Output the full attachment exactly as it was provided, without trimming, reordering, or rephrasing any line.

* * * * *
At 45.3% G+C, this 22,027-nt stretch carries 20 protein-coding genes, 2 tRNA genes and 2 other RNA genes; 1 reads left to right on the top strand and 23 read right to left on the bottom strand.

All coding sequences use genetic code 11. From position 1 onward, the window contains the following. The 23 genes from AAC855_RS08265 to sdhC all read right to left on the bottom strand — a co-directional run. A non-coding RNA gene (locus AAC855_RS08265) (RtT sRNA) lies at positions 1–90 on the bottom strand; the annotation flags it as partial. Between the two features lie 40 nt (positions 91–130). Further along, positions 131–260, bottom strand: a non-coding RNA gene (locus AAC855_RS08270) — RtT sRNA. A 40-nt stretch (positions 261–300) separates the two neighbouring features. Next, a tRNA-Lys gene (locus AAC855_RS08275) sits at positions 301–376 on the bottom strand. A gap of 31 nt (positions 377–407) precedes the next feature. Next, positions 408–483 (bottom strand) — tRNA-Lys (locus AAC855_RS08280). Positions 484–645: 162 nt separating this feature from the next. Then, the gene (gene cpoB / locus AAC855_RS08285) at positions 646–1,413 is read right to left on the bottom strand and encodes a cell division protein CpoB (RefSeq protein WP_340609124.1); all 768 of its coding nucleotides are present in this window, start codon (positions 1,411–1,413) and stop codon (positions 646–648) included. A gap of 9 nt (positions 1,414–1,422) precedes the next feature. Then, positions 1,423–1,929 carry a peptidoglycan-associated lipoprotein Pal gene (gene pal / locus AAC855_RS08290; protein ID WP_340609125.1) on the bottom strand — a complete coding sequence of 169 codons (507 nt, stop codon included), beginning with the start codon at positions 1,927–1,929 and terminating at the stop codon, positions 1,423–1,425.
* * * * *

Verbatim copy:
At 45.3% G+C, this 22,027-nt stretch carries 20 protein-coding genes, 2 tRNA genes and 2 other RNA genes; 1 reads left to right on the top strand and 23 read right to left on the bottom strand.

All coding sequences use genetic code 11. From position 1 onward, the window contains the following. The 23 genes from AAC855_RS08265 to sdhC all read right to left on the bottom strand — a co-directional run. A non-coding RNA gene (locus AAC855_RS08265) (RtT sRNA) lies at positions 1–90 on the bottom strand; the annotation flags it as partial. Between the two features lie 40 nt (positions 91–130). Further along, positions 131–260, bottom strand: a non-coding RNA gene (locus AAC855_RS08270) — RtT sRNA. A 40-nt stretch (positions 261–300) separates the two neighbouring features. Next, a tRNA-Lys gene (locus AAC855_RS08275) sits at positions 301–376 on the bottom strand. A gap of 31 nt (positions 377–407) precedes the next feature. Next, positions 408–483 (bottom strand) — tRNA-Lys (locus AAC855_RS08280). Positions 484–645: 162 nt separating this feature from the next. Then, the gene (gene cpoB / locus AAC855_RS08285) at positions 646–1,413 is read right to left on the bottom strand and encodes a cell division protein CpoB (RefSeq protein WP_340609124.1); all 768 of its coding nucleotides are present in this window, start codon (positions 1,411–1,413) and stop codon (positions 646–648) included. A gap of 9 nt (positions 1,414–1,422) precedes the next feature. Then, positions 1,423–1,929 carry a peptidoglycan-associated lipoprotein Pal gene (gene pal / locus AAC855_RS08290; protein ID WP_340609125.1) on the bottom strand — a complete coding sequence of 169 codons (507 nt, stop codon included), beginning with the start codon at positions 1,927–1,929 and terminating at the stop codon, positions 1,423–1,425.